Later on Thursday afternoon, Berlin fire brigade spokesman Thomas Kirstein said the situation was “under control and there was no danger for Berliners” but that the fire was expected to last for some time.

No one has been hurt by the fires. Around 250 emergency workers were deployed to the site.

READ ALSO: Blasts ring out as forest fire rages in Berlin’s Grunewald

How was the fire being tackled?

The German army (Bundeswehr) was called in. They sent a tank aimed at evacuating munitions at the affected storage site as well as remote-controlled de-mining robots, while drones circled the air to assess the emergency.

Water cannons were also deployed around the safety zone to prevent the fire from spreading.

Berlin mayor Franziska Giffey interrupted her holiday to visit the scene, calling the events “unprecedented in the post-war history of Berlin”.

Giffey advised people in Berlin to close their windows but said the danger was minimal as there were no residential buildings within a two-kilometre (1.2-mile) radius and so no need to issue evacuation orders.

Berlin mayor Franziska Giffey speaks at the scene of the forest fire on Thursday

Berlin mayor Franziska Giffey speaks at the scene of the forest fire on Thursday. Photo: picture alliance/dpa | Wolfgang Kumm

“It would be much more difficult if there were residential buildings nearby,” she said.

What caused the blaze?

That’s still unclear. Police say they are investigating what started the fire exactly. 

The store in question holds munitions uncovered by police, but also unexploded World War II-era ordnance which is regularly dug up during construction works.

Giffey said local authorities would “have to think about how to deal with this munitions site in the future and whether such a place is the right one in Berlin”.

Is Grunewald a popular site?

Very much so. The sprawling forest on the edge of Berlin is home to lots of hiking trails and is even near some popular lakes, such as the Krumme Lanke. It’s also near the Wannsee and Havel river. 

Map shows where the fire broke out in Berlin's Grunewald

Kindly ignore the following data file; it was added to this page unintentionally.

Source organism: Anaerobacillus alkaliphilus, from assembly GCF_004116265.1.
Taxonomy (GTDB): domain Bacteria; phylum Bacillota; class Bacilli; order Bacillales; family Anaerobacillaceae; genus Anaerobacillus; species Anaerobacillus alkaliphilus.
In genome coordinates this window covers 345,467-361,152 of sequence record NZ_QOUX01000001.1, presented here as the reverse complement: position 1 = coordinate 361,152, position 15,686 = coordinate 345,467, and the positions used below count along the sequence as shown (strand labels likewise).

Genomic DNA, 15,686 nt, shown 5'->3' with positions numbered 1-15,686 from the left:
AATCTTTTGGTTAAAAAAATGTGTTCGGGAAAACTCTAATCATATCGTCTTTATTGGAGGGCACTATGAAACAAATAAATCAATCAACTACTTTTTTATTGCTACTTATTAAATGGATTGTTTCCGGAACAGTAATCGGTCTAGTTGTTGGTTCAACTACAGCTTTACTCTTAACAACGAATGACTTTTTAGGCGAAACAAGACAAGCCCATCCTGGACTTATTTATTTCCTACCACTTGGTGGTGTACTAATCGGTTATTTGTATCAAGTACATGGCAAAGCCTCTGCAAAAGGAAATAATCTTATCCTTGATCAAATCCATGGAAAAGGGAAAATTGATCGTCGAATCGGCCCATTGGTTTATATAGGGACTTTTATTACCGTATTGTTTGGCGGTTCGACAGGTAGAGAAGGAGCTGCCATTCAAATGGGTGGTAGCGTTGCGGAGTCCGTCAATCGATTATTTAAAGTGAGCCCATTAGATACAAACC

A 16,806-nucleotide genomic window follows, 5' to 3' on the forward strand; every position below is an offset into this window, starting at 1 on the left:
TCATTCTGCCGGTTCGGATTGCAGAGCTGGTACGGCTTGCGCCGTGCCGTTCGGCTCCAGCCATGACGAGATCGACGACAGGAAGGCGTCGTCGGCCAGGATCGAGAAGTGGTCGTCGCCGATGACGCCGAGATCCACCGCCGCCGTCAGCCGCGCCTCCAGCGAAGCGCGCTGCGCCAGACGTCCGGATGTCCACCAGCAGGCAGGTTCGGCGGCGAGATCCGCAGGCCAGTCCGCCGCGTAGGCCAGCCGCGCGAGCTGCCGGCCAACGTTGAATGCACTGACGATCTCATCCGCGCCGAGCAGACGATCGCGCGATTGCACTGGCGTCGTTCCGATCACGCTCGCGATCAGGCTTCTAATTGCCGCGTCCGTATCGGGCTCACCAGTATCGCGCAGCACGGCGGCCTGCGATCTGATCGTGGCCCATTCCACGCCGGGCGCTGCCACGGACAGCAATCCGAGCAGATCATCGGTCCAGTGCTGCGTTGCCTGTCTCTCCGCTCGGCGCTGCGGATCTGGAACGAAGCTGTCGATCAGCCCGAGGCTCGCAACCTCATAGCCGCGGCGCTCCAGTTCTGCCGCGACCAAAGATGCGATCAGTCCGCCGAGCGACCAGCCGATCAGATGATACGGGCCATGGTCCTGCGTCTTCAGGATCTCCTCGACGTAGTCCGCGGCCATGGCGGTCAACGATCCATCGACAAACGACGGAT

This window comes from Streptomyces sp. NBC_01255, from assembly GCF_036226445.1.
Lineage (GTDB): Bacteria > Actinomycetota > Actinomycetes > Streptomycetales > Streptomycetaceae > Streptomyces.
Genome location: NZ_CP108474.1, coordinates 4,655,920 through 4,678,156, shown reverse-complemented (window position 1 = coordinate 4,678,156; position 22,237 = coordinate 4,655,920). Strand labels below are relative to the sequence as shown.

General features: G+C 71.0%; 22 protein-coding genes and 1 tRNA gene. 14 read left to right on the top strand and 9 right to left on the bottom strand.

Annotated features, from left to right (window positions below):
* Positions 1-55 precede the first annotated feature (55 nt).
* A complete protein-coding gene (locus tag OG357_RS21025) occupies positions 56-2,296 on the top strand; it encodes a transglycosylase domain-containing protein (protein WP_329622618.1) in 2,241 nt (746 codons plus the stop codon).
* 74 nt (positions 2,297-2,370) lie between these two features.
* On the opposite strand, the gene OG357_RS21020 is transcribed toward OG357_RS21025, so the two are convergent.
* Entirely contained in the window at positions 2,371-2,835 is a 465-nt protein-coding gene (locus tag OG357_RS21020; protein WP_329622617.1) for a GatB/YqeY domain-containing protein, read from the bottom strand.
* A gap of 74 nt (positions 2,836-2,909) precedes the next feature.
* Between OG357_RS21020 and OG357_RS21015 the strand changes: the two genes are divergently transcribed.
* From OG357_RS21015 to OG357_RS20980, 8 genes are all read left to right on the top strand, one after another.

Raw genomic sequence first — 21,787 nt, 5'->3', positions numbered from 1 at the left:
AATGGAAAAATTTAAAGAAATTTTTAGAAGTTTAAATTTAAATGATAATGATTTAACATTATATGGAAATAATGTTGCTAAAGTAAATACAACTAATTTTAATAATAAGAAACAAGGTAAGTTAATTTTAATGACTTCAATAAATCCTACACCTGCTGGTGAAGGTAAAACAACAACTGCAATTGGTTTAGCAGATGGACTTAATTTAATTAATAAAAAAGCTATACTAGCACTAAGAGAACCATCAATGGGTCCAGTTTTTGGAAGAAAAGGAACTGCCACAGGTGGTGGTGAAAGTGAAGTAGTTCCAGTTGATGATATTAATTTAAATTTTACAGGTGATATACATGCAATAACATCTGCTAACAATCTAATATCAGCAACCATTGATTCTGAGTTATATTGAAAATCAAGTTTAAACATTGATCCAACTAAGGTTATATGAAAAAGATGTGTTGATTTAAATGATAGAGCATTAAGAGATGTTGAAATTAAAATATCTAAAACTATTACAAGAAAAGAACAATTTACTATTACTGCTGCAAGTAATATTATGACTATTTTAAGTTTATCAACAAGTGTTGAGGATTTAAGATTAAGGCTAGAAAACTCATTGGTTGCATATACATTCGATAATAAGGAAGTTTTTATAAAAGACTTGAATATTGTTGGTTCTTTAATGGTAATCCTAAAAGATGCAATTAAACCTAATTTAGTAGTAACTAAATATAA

Map shows where the fire broke out in Berlin’s Grunewald. Photo: picture alliance/dpa/dpa Grafik | dpa-infografik GmbH

Authorities appealed for the public to avoid the forest, which is regularly visited by both locals and tourists.

Deutsche Bahn said regional and long-distance transport was disrupted due to the blaze.

A part of the Avus motorway between Spanischer Allee and Hüttenweg was also closed in both directions, as well as Kronprinzessinnenweg and Havelchaussee, according to the Berlin traffic centre.

Aren’t forest fires and strong heat causing problems elsewhere?

Yes. Authorities on Thursday said no firefighting choppers were available as they were already in use to calm forest fires in eastern Germany.

However, they also said the 1,000-metre safety zone applied to the air, so there was a limit to how useful it would be to drop water on the fire from above.

The German capital is rarely hit by forest fires, even though its 29,000 hectares of forests make it one of the greenest cities in the world.

Brandenburg, the region surrounding Berlin, as well as parts of eastern Germany have for days been battling forest fires.

Parts of Germany were also recently hit by forest fires during heatwaves this summer. 

Temperatures were expected to climb as high as 40C across parts of Germany on Thursday. However, it is set to cool down on Friday and thunderstorms are set to sweep in from the west.

With reporting by AFP’s David COURBET